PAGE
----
Rob Bozell presented the Asa T. Hill award to Curt Peacock.


The Asa T. Hill Memorial Award was created by the NSHS Foundation in 1975 “to recognize an individual or organization for an outstanding research project or interpretation of an archeological site or sites in the field of Great Plains archeology.” Curt’s first formal foray into archeology was as a crew member working at two Nebraska Culture lodge excavations and at the Nehawka Prehistoric Flint Quarries in Cass County.  These research projects sparked a life-long interest in Native American stone source studies and tool manufacturing.  His passion for Nebraska archeology continued over the course of four decades. His contributions have had a lasting impact. Curt and NSHS archeologist Gayle Carlson published a report in 1975 titled Lithic Distribution in Nebraska which featured maps and descriptions of all the major sources of flint and other stone used by prehistoric peoples in Nebraska for 12,000 years.  The report is a standard for anyone researching stone tool technology and stone procurement in Nebraska. After coming to NSHS on 6 June 1969, Curt helped build the popular Pawnee earthlodge replica and the buffalo products exhibit.  He meticulously researched, planned, drew, and then painted – on stitched-together animal hides – a 17-foot-long-replica of the original Spanish depiction of the 1720 massacre of Pedro de Villasur’s force by the Pawnee and allies.  These displays were among the most popular in the First Nebraskans gallery and were enjoyed by thousands of museum patrons. Based on Gayle Carlson’s excavation, Curt made incredibly detailed architectural drawings of buildings at Fort Atkinson, Fort Robinson, Fort Kearny, Rock Creek Station and other sites. These proved informative not only to the archeological community, but also served as the basis for the Nebraska Game and Parks Commission architects to accurately design building reconstructions at these wonderful state historic parks.  You can see his work at the Fort Atkinson visitor center by viewing his miniature models of the Fort complex of scattered buildings and the Western Engineer – the first steamboat to successfully ascend the Missouri River in 1819.  The Fort models are so detailed they even include tiny sheets flapping in the wind on tiny clothes lines! Rob Bozell presented the award to Curt Peacock.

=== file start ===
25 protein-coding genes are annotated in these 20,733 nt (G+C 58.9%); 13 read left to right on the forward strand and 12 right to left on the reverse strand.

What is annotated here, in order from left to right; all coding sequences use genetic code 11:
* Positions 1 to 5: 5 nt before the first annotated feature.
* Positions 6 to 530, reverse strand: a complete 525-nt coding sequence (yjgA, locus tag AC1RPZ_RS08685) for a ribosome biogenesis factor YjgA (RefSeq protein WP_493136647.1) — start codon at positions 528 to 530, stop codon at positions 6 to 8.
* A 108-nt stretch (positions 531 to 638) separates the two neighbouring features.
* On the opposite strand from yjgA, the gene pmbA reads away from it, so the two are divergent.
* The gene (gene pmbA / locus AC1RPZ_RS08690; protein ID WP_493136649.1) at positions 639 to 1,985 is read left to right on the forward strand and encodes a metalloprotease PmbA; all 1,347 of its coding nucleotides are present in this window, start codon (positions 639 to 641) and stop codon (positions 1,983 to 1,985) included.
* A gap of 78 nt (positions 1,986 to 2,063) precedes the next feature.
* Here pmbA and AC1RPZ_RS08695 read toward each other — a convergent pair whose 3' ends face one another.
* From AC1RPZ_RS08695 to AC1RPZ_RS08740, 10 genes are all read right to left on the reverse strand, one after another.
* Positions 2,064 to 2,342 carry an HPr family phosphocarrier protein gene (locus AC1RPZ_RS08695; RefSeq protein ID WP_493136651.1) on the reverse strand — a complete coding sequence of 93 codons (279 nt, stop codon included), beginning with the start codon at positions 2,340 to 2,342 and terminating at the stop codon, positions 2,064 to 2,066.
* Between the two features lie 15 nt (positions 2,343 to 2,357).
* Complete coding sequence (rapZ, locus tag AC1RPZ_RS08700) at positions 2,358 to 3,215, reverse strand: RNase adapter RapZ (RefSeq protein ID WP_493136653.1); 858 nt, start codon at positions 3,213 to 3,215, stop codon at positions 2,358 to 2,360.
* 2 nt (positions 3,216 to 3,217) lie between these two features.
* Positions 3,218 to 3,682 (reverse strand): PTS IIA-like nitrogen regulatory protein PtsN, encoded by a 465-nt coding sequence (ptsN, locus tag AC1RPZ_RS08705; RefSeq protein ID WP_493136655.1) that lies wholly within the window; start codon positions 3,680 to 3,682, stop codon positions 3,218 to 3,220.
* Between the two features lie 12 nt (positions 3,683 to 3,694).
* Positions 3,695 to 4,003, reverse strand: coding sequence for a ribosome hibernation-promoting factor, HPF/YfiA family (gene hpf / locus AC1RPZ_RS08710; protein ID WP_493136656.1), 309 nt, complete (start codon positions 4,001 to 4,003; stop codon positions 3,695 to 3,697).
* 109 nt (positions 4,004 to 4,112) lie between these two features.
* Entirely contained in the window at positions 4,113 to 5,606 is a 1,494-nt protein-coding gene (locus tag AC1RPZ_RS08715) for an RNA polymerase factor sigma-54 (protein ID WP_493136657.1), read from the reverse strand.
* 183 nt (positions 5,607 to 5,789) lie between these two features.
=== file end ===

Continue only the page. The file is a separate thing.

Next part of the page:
Brian Sarnacki received the Sellers award for “In the Biting Stage’: The 1955 Nebraska State Penitentiary Riots and Violent Prison Activism” from the Spring 2015 issue of Nebraska History.


The James L. Sellers Memorial Award was created in 1967. The award is given each year for the “best article” published in a volume of Nebraska History. This award is supported through the NSHS Foundation and Catherine Sellers Angle. Articles are evaluated on use of primary sources, quality of research and writing, and reader interest. Brian Sarnacki is receiving this award for “In the Biting Stage’: The 1955 Nebraska State Penitentiary Riots and Violent Prison Activism” from the Spring 2015 issue of Nebraska History. This year’s judges were John Calvert, Britta McEwen, and Adam Sundberg of Creighton University. Dr. Calvert writes: “We found the article to be a compelling and well written account of the violent disturbances, born out of prisoners’ grievances, that led to changes in the state’s correctional services.” Brian Sarnacki grew up in Grand Rapids, Michigan. He earned a Bachelor’s Degree in history from the University of Notre Dame and then continued studying history at the University of Nebraska-Lincoln, where he received a Master’s Degree. He currently lives in Omaha and works as a community learning specialist at Do Space, a one-of-a-kind community technology library. Sarnacki was unable to attend the awards luncheon. Thanks to everyone who attended, and congratulations to the award winners!